Within the class process, Marx's description of the manner in which the ruling ideas of an ascendant class come to exert hegemony on a broader class basis than that exercised by the previous ruling class, has led to further misunderstanding of what is meant by false consciousness. These ruling ideas are progressively more emancipating although still expressing a class interest. They are subversive of the ruling class itself in that their liberating thrust cannot ultimately be turned into a force for consolidating class power. False consciousness is also often mistakenly associated with consumerism and economic instrumentalism (see WORK, SUBJECTIVE EXPERIENCE OF).
In the writings of György Lukács there exists the distinction between class opportunism, where the struggle is with effects and not with causes of class situation (with the parts and not the whole, the symptoms and not the thing itself), actual consciousness, and real class consciousness. The last of these allegedly becomes obvious in periods of crisis, when the reified forms which fetter the proletariat and its reified consciousness are overcome, through objective necessity and the emergence of the ‘class for itself. Lukács in particular identified the workers’ councils as the signifier of the class consciousness which was overcoming bourgeois consciousness.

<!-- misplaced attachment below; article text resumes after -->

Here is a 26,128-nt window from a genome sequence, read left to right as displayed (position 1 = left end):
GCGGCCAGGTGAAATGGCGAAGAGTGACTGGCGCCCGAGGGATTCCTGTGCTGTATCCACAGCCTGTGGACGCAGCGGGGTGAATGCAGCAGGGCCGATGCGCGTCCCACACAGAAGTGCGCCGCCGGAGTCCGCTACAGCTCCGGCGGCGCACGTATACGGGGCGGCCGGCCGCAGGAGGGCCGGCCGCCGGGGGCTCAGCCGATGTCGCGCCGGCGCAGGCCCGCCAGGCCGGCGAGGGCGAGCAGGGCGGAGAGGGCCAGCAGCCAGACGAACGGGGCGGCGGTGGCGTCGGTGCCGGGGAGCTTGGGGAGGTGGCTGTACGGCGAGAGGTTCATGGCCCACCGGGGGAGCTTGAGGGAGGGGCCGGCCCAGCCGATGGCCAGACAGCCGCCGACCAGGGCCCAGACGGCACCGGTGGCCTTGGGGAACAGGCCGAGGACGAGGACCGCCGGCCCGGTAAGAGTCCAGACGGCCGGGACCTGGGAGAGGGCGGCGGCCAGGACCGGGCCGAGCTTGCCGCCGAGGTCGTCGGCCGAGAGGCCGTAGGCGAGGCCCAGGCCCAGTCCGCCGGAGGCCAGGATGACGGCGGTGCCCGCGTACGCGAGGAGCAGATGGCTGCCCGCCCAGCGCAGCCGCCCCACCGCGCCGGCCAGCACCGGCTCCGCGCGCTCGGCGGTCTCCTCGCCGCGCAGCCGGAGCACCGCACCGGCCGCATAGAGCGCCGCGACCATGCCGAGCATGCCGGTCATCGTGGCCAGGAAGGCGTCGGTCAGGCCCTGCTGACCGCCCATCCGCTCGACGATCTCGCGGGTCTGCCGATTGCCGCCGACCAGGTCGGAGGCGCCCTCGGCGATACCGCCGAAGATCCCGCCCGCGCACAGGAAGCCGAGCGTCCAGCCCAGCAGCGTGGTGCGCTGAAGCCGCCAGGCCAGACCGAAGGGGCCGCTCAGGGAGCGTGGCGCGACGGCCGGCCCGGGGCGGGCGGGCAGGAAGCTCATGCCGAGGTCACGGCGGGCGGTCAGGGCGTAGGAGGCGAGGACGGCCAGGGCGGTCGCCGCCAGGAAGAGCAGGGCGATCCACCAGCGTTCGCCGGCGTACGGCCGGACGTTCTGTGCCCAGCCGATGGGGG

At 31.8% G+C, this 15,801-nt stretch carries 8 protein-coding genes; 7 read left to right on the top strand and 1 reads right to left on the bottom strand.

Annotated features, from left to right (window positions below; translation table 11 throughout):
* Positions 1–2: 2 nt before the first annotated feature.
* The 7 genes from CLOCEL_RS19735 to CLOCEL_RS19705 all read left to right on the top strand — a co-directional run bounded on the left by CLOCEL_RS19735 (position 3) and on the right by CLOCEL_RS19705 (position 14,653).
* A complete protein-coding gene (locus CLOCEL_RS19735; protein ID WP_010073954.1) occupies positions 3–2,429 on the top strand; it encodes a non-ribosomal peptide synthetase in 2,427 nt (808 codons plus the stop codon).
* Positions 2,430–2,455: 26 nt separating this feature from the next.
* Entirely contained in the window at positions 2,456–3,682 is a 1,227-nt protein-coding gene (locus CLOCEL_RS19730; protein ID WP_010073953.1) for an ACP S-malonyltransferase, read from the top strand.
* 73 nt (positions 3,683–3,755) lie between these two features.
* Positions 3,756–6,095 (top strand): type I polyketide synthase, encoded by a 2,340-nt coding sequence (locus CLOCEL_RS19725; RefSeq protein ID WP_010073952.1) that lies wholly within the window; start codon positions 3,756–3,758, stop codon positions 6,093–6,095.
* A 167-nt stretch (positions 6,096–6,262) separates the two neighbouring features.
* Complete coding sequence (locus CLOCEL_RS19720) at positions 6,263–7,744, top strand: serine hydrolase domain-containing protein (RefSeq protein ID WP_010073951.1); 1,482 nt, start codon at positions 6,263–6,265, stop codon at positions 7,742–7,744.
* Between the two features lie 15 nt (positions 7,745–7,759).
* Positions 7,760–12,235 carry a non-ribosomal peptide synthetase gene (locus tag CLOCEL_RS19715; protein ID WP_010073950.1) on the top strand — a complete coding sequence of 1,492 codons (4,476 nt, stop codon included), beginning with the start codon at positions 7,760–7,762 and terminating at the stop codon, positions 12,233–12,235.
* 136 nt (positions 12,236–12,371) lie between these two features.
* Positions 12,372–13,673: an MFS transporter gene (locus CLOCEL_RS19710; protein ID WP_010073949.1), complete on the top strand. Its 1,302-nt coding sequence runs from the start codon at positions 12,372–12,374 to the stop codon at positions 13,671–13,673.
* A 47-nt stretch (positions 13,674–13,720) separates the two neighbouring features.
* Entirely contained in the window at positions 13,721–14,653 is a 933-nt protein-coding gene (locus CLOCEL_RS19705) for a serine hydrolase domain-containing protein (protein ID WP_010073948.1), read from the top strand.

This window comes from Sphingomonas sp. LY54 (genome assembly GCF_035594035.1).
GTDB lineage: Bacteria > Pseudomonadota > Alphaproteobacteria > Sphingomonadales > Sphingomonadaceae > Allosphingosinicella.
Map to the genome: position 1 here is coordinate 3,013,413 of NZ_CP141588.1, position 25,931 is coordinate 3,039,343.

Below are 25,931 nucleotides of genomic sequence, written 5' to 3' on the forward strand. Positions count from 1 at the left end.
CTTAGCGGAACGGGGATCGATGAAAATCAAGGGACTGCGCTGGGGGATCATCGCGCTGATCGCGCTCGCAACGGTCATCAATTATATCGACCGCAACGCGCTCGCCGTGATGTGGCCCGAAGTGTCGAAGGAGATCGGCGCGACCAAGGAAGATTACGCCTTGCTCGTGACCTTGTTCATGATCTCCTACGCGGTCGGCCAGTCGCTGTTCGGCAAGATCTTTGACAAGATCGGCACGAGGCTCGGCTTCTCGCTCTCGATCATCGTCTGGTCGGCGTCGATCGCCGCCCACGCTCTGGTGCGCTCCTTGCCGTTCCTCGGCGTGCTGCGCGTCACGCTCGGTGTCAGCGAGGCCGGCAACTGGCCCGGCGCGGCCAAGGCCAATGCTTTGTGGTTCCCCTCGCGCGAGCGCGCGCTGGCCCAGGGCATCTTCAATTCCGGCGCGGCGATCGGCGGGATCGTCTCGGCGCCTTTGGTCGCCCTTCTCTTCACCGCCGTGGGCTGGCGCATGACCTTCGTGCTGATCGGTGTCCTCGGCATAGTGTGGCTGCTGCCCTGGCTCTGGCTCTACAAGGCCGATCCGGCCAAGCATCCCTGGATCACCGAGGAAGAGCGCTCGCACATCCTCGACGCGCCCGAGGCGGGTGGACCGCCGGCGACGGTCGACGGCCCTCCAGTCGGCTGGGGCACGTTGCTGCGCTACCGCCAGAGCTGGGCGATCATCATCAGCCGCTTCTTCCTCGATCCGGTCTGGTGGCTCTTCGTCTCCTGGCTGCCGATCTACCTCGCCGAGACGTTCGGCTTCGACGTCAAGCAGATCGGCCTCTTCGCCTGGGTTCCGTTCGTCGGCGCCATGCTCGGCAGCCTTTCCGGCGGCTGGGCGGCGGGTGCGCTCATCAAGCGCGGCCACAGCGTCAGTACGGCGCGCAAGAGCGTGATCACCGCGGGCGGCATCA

David Lockwood (Solidarity and Schism, 1992) examines the Marxist problem of ‘end-shift’, or the relation between class position, actual consciousness, class action, and potential consciousness. Eschewing discussions of revolutionary practice, and elaborating the relationship between immediate and fundamental interests, Lockwood criticizes the attribution by Marxists of standards of rationality which are a necessary prerequisite for the proletariat to overcome false consciousness. This not only overlooks such factors as the status order but also relegates nonrational action to the utilitarian depository of ignorance or error. See also COMMODITY FETISHISM.